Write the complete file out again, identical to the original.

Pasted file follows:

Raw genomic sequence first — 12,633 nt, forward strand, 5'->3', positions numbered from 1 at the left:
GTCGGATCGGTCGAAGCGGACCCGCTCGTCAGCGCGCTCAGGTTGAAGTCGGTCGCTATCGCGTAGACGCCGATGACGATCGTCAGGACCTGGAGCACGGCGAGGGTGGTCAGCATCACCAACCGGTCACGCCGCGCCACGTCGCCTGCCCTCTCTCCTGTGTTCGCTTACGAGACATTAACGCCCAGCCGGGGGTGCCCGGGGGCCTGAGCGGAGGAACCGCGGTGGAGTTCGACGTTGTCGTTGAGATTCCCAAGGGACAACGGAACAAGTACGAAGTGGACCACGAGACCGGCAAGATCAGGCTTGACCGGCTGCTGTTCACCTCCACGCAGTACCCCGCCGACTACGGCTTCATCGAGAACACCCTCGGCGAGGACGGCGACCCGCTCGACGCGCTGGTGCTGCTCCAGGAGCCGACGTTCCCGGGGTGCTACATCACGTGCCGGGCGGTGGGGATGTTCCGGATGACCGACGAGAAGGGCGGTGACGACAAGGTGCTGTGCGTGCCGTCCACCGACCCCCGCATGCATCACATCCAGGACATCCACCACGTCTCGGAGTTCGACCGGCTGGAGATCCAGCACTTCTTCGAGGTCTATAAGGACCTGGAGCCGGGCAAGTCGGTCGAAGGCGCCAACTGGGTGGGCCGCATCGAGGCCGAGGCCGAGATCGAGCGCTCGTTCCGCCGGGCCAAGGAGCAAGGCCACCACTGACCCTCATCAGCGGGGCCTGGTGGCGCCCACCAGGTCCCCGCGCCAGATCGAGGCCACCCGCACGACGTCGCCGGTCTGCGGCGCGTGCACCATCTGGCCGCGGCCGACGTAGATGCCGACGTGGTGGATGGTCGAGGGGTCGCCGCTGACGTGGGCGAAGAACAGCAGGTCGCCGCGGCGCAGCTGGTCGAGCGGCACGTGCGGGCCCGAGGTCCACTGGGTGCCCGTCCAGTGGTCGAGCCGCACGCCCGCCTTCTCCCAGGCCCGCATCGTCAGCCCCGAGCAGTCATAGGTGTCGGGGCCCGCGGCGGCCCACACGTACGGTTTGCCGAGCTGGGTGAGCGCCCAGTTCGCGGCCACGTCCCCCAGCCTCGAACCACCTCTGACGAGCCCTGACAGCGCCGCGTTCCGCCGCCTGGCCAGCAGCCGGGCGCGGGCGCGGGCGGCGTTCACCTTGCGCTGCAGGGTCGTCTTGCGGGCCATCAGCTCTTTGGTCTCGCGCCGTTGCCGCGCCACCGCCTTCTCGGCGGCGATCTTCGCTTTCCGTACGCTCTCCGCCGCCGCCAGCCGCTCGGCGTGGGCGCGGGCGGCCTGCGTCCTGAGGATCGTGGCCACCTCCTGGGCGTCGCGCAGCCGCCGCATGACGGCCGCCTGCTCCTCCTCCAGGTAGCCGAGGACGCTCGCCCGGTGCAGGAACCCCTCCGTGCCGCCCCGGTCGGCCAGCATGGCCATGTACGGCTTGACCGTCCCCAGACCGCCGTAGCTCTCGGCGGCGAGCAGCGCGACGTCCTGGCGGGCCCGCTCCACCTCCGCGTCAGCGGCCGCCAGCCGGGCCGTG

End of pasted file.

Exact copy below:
Raw genomic sequence first — 12,633 nt, forward strand, 5'->3', positions numbered from 1 at the left:
GTCGGATCGGTCGAAGCGGACCCGCTCGTCAGCGCGCTCAGGTTGAAGTCGGTCGCTATCGCGTAGACGCCGATGACGATCGTCAGGACCTGGAGCACGGCGAGGGTGGTCAGCATCACCAACCGGTCACGCCGCGCCACGTCGCCTGCCCTCTCTCCTGTGTTCGCTTACGAGACATTAACGCCCAGCCGGGGGTGCCCGGGGGCCTGAGCGGAGGAACCGCGGTGGAGTTCGACGTTGTCGTTGAGATTCCCAAGGGACAACGGAACAAGTACGAAGTGGACCACGAGACCGGCAAGATCAGGCTTGACCGGCTGCTGTTCACCTCCACGCAGTACCCCGCCGACTACGGCTTCATCGAGAACACCCTCGGCGAGGACGGCGACCCGCTCGACGCGCTGGTGCTGCTCCAGGAGCCGACGTTCCCGGGGTGCTACATCACGTGCCGGGCGGTGGGGATGTTCCGGATGACCGACGAGAAGGGCGGTGACGACAAGGTGCTGTGCGTGCCGTCCACCGACCCCCGCATGCATCACATCCAGGACATCCACCACGTCTCGGAGTTCGACCGGCTGGAGATCCAGCACTTCTTCGAGGTCTATAAGGACCTGGAGCCGGGCAAGTCGGTCGAAGGCGCCAACTGGGTGGGCCGCATCGAGGCCGAGGCCGAGATCGAGCGCTCGTTCCGCCGGGCCAAGGAGCAAGGCCACCACTGACCCTCATCAGCGGGGCCTGGTGGCGCCCACCAGGTCCCCGCGCCAGATCGAGGCCACCCGCACGACGTCGCCGGTCTGCGGCGCGTGCACCATCTGGCCGCGGCCGACGTAGATGCCGACGTGGTGGATGGTCGAGGGGTCGCCGCTGACGTGGGCGAAGAACAGCAGGTCGCCGCGGCGCAGCTGGTCGAGCGGCACGTGCGGGCCCGAGGTCCACTGGGTGCCCGTCCAGTGGTCGAGCCGCACGCCCGCCTTCTCCCAGGCCCGCATCGTCAGCCCCGAGCAGTCATAGGTGTCGGGGCCCGCGGCGGCCCACACGTACGGTTTGCCGAGCTGGGTGAGCGCCCAGTTCGCGGCCACGTCCCCCAGCCTCGAACCACCTCTGACGAGCCCTGACAGCGCCGCGTTCCGCCGCCTGGCCAGCAGCCGGGCGCGGGCGCGGGCGGCGTTCACCTTGCGCTGCAGGGTCGTCTTGCGGGCCATCAGCTCTTTGGTCTCGCGCCGTTGCCGCGCCACCGCCTTCTCGGCGGCGATCTTCGCTTTCCGTACGCTCTCCGCCGCCGCCAGCCGCTCGGCGTGGGCGCGGGCGGCCTGCGTCCTGAGGATCGTGGCCACCTCCTGGGCGTCGCGCAGCCGCCGCATGACGGCCGCCTGCTCCTCCTCCAGGTAGCCGAGGACGCTCGCCCGGTGCAGGAACCCCTCCGTGCCGCCCCGGTCGGCCAGCATGGCCATGTACGGCTTGACCGTCCCCAGACCGCCGTAGCTCTCGGCGGCGAGCAGCGCGACGTCCTGGCGGGCCCGCTCCACCTCCGCGTCAGCGGCCGCCAGCCGGGCCGTG